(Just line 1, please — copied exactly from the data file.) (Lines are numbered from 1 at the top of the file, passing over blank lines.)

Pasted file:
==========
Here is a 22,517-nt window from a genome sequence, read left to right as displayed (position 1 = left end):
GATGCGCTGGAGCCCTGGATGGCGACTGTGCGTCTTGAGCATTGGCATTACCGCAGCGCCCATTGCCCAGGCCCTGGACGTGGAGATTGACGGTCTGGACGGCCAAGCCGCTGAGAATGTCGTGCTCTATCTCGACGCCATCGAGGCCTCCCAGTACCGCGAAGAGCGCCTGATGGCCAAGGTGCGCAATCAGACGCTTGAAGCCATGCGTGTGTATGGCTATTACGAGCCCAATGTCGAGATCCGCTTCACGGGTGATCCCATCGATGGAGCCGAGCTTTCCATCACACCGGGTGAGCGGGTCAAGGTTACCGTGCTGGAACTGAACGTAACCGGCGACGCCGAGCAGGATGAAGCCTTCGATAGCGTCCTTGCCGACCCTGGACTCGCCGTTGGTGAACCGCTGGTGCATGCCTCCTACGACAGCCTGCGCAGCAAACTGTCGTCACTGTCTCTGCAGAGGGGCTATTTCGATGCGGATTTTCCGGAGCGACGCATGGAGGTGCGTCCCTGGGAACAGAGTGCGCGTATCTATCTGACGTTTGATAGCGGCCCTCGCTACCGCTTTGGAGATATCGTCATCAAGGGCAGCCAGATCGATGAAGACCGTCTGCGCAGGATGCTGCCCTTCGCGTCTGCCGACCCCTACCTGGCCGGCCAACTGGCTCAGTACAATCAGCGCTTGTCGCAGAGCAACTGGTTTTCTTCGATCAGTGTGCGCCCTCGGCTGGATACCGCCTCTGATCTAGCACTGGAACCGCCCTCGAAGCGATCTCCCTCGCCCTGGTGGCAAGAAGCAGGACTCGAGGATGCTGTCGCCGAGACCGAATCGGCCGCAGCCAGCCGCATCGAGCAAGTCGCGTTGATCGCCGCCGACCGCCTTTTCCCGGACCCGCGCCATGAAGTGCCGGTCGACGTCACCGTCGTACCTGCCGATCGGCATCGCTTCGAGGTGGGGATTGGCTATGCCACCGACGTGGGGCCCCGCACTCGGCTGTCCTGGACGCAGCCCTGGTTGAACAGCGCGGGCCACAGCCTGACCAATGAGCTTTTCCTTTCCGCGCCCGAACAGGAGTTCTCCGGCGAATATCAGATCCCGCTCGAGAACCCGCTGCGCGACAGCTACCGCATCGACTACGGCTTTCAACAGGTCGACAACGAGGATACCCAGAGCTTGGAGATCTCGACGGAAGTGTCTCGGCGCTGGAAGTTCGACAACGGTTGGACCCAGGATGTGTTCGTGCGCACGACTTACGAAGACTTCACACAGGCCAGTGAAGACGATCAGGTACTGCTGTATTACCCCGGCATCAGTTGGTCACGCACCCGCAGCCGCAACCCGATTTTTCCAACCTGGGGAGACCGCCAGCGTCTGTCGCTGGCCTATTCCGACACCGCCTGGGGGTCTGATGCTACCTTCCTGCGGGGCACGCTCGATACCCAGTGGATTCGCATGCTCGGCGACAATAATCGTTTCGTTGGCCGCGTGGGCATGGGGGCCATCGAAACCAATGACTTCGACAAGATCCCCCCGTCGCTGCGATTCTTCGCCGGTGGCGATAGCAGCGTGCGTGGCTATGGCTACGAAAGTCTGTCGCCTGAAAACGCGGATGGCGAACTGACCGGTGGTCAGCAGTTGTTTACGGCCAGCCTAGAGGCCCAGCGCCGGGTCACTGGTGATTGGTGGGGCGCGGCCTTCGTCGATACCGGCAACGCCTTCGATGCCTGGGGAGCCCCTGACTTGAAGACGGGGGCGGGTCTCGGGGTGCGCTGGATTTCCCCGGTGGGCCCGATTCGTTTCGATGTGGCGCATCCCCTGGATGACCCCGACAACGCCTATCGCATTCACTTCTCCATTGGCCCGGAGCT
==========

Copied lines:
Here is a 22,517-nt window from a genome sequence, read left to right as displayed (position 1 = left end):